FBI Director James Coney said in a recent speech about race relations and law enforcement that racial biases are a problem in law enforcement and that police forces must represent the populations that they serve. When police forces mirror their communities, incidences of disproportionate uses of force based on race are reduced, and the trust between the public and the police is strengthened.

Citing the political forces that led to changes in the racial makeup of police forces in larger cities, Richard Ugelow, a longtime civil rights lawyer in the Department of Justice, said in a Washington Post interview: “Politicians realized that they couldn’t have an all-white police force in a city with a substantial minority population. That changed the culture of the police departments and the willingness of law enforcement, police and fire departments to become more diverse. You see that in Chicago, New York, Atlanta, in these large cities. They want to have a diverse workforce.”

But, Ugelow said, “You don’t have those same pressures in these smaller communities.” For example, in Niagara Falls, N.Y., the city’s population is 20 percent African American but the 250 police officers are all white. Ugelow doesn’t believe it’s a matter of intentional discrimination. He said small police forces may not have updated policies that effectively excluded minorities or were forced by budget problems to cut programs that addressed the issue.

Veterans

Veterans have been fighting for the health care and resources promised when they joined the military service. Veterans hospitals around the country have been criticized for the long waits for treatment. An internal Veterans Affairs investigation in 2014 found that more than 120,000 veterans either waited at least 90 days for medical care or never got an appointment after making a request.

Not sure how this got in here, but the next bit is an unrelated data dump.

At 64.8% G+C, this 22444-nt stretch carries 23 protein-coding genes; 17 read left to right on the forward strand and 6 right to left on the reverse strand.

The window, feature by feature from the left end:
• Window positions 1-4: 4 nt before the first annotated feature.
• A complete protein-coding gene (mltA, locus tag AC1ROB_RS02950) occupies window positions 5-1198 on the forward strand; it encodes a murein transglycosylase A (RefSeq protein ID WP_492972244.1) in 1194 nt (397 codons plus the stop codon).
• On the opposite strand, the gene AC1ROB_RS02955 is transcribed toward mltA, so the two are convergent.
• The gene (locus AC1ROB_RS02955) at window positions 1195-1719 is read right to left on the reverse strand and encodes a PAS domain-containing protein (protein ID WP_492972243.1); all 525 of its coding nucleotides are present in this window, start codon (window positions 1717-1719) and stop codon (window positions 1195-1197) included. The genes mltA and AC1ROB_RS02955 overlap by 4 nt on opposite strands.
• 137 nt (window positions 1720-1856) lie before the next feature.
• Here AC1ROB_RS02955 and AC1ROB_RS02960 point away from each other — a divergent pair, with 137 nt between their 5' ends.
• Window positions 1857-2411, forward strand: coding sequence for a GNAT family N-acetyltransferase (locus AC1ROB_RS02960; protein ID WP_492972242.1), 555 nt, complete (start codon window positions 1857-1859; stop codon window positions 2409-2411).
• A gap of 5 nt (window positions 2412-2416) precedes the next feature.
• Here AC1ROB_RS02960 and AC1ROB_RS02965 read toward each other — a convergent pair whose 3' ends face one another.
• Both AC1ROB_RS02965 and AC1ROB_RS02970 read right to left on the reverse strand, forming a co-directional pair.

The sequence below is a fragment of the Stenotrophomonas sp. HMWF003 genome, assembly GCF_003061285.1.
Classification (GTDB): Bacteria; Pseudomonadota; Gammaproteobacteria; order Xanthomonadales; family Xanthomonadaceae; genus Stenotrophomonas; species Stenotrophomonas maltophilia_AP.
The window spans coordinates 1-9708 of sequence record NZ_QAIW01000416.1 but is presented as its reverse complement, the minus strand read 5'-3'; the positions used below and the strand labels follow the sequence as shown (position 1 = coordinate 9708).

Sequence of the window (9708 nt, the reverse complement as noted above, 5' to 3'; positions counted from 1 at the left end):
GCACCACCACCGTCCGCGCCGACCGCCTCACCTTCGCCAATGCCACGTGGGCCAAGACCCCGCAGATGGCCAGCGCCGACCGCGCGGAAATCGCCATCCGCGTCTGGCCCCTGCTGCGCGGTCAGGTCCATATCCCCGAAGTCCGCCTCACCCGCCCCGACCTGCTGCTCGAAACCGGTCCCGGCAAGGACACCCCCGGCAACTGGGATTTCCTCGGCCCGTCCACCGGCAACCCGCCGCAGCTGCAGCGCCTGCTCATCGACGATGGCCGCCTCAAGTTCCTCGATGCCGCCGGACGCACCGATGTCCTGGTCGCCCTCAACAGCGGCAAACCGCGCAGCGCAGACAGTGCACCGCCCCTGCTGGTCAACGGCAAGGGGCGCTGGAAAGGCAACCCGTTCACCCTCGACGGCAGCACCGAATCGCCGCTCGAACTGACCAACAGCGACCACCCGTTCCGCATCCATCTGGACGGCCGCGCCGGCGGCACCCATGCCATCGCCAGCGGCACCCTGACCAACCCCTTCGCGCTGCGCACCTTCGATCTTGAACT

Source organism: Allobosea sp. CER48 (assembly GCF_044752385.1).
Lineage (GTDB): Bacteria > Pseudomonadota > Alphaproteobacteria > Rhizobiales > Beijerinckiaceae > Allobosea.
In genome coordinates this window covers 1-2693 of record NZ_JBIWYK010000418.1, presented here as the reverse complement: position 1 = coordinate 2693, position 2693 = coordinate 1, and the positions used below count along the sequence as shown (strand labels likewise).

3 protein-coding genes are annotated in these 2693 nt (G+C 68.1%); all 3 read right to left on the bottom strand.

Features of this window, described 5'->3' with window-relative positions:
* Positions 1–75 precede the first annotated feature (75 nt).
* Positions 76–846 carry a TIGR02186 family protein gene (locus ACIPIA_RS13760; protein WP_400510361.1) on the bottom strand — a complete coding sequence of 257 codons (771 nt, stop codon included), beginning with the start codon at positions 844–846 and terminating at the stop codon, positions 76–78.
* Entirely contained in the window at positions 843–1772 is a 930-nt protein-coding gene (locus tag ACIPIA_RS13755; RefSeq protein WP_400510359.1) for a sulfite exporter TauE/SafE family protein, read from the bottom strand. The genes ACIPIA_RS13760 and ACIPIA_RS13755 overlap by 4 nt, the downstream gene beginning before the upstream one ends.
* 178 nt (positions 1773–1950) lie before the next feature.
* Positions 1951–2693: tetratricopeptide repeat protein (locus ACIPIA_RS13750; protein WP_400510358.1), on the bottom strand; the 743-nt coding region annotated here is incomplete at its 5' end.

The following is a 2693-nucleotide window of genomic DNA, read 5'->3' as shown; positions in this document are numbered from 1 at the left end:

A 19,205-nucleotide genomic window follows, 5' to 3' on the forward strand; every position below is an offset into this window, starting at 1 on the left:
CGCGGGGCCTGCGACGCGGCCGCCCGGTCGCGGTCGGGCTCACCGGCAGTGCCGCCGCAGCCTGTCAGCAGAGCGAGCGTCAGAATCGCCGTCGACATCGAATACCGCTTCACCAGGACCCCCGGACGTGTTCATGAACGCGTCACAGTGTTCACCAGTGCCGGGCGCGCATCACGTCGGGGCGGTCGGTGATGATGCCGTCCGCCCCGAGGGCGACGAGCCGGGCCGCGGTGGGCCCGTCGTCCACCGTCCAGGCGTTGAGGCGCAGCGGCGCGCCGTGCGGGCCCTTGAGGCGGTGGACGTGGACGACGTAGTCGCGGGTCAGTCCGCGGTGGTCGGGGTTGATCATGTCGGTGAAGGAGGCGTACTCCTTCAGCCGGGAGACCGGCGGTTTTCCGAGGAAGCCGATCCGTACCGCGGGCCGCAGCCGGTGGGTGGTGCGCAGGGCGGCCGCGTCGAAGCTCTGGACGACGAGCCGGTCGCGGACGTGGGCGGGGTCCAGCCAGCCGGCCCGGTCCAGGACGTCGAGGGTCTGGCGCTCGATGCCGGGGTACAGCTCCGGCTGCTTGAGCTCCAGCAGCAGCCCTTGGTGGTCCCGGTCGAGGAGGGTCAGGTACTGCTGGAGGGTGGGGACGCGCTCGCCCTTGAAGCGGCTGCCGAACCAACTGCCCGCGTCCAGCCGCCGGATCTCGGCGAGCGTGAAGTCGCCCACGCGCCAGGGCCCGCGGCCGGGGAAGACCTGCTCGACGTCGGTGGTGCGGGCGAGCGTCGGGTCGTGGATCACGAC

In addition to physical problems, mental health issues like post-traumatic stress disorder affect veterans. Mental health resources through the Department of Veterans Affairs are often hard to come by or not available, according to the Iraq and Afghanistan Veterans of America. An average of 22 veterans from the Iraq and Afghanistan wars commit suicide every day, highlighting the need for better access to mental health care, according to a 2012 VA report.

“Far too often, we’re leaving our veterans to fight their toughest battles alone,” former Sen. John Walsh of Montana, an Iraq War veteran, told CNN. “Returning home from combat does not erase what happened there, and yet red tape and government dysfunction have blocked access to the care that saves lives.”

Education

Access to quality education in primary school, secondary school or higher education has increasingly become a challenge for poor students and students of color, according to the Education Commission of the States. The nonpartisan commission says the average Hispanic or African American student has the same education achievement as the lowest quarter of white students.

Dropout rates for minorities and poor students are also higher than those of their white counterparts. African American males and Latino females are at the greatest risk for dropping out, reports the National Center for Education Statistics. Dropping out of school can mean lower wages and less access to higher paying jobs. The center reported that a high school dropout will earn $630,000 less over a lifetime compared to someone who has a high school degree.

The need for a college degree has become increasingly important for higher paying jobs, but the cost has risen dramatically. Students who borrow to pay tuition graduate with an average of $30,000 in debt. The price tag of a college education can be shocking to low-income families. They might be turned off to the idea of higher education when they see how much debt they will have, especially when the economy is struggling and the chances of finding a job after college aren’t certain, reports the Department of Education. This means that lower-income individuals are less likely to attend and graduate from college. The department says the likelihood of a lower-income student to graduate from high school and then college is only 9 percent.

“Let us march on poverty (Let us march) until no American parent has to skip a meal so that their children may eat. (Yes, sir) March on poverty (Let us march) until no starved man walks the streets of our cities and towns (Yes, sir) in search of jobs that do not exist. (Yes, sir) Let us march on poverty (Let us march) until wrinkled stomachs in Mississippi are filled, (That’s right) and the idle industries of Appalachia are realized and revitalized, and broken lives in sweltering ghettos are mended and remolded.”

– Dr. Martin Luther King Jr., March 25, 1965

What do you think?

What are the civil rights issues of today? How can the nation become a more representative democracy? How should police forces address diversity in their ranks? Has the government violated veterans’ civil rights by failing to provide promised medical benefits? How should disparities in the education system be fixed? Join the discussion and let us know what you think!
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Comments
10/19/2015
murrieta ca
Robert